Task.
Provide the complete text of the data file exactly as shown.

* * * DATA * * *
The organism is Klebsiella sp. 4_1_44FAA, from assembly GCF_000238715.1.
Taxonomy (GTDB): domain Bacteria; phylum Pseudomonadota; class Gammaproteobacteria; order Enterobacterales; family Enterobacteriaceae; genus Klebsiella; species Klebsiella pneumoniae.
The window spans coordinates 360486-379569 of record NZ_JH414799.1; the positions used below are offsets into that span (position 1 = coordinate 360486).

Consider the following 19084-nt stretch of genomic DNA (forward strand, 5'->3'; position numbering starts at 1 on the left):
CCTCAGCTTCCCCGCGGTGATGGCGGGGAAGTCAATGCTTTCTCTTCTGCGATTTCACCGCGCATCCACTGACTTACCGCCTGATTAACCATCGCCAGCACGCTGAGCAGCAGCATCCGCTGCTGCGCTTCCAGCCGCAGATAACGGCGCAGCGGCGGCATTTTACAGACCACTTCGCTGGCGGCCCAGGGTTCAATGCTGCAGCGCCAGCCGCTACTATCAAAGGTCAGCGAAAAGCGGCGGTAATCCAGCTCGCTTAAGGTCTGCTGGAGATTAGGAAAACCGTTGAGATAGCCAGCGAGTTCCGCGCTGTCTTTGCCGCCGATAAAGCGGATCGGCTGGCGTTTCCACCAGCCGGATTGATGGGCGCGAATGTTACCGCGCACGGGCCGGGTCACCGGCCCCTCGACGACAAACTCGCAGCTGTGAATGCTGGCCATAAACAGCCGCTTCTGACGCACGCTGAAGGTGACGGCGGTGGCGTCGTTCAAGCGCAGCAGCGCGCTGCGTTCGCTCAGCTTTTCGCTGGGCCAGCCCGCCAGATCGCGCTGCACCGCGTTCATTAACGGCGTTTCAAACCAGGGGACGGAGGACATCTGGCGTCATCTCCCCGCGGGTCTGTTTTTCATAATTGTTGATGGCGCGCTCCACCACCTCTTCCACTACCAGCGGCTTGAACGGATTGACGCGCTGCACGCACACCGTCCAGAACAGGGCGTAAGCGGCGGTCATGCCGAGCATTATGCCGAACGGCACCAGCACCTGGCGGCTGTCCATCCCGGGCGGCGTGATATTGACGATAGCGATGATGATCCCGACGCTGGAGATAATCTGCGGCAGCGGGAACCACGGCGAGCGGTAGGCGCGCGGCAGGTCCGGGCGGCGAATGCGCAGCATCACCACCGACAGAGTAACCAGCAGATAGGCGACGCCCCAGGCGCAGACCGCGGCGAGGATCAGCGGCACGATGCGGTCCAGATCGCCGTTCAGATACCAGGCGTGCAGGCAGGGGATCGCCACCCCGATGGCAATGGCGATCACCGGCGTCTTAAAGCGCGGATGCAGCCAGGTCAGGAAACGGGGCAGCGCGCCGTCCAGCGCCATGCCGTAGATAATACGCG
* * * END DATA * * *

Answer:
The organism is Klebsiella sp. 4_1_44FAA, from assembly GCF_000238715.1.
Taxonomy (GTDB): domain Bacteria; phylum Pseudomonadota; class Gammaproteobacteria; order Enterobacterales; family Enterobacteriaceae; genus Klebsiella; species Klebsiella pneumoniae.
The window spans coordinates 360486-379569 of record NZ_JH414799.1; the positions used below are offsets into that span (position 1 = coordinate 360486).

Consider the following 19084-nt stretch of genomic DNA (forward strand, 5'->3'; position numbering starts at 1 on the left):
CCTCAGCTTCCCCGCGGTGATGGCGGGGAAGTCAATGCTTTCTCTTCTGCGATTTCACCGCGCATCCACTGACTTACCGCCTGATTAACCATCGCCAGCACGCTGAGCAGCAGCATCCGCTGCTGCGCTTCCAGCCGCAGATAACGGCGCAGCGGCGGCATTTTACAGACCACTTCGCTGGCGGCCCAGGGTTCAATGCTGCAGCGCCAGCCGCTACTATCAAAGGTCAGCGAAAAGCGGCGGTAATCCAGCTCGCTTAAGGTCTGCTGGAGATTAGGAAAACCGTTGAGATAGCCAGCGAGTTCCGCGCTGTCTTTGCCGCCGATAAAGCGGATCGGCTGGCGTTTCCACCAGCCGGATTGATGGGCGCGAATGTTACCGCGCACGGGCCGGGTCACCGGCCCCTCGACGACAAACTCGCAGCTGTGAATGCTGGCCATAAACAGCCGCTTCTGACGCACGCTGAAGGTGACGGCGGTGGCGTCGTTCAAGCGCAGCAGCGCGCTGCGTTCGCTCAGCTTTTCGCTGGGCCAGCCCGCCAGATCGCGCTGCACCGCGTTCATTAACGGCGTTTCAAACCAGGGGACGGAGGACATCTGGCGTCATCTCCCCGCGGGTCTGTTTTTCATAATTGTTGATGGCGCGCTCCACCACCTCTTCCACTACCAGCGGCTTGAACGGATTGACGCGCTGCACGCACACCGTCCAGAACAGGGCGTAAGCGGCGGTCATGCCGAGCATTATGCCGAACGGCACCAGCACCTGGCGGCTGTCCATCCCGGGCGGCGTGATATTGACGATAGCGATGATGATCCCGACGCTGGAGATAATCTGCGGCAGCGGGAACCACGGCGAGCGGTAGGCGCGCGGCAGGTCCGGGCGGCGAATGCGCAGCATCACCACCGACAGAGTAACCAGCAGATAGGCGACGCCCCAGGCGCAGACCGCGGCGAGGATCAGCGGCACGATGCGGTCCAGATCGCCGTTCAGATACCAGGCGTGCAGGCAGGGGATCGCCACCCCGATGGCAATGGCGATCACCGGCGTCTTAAAGCGCGGATGCAGCCAGGTCAGGAAACGGGGCAGCGCGCCGTCCAGCGCCATGCCGTAGATAATACGCG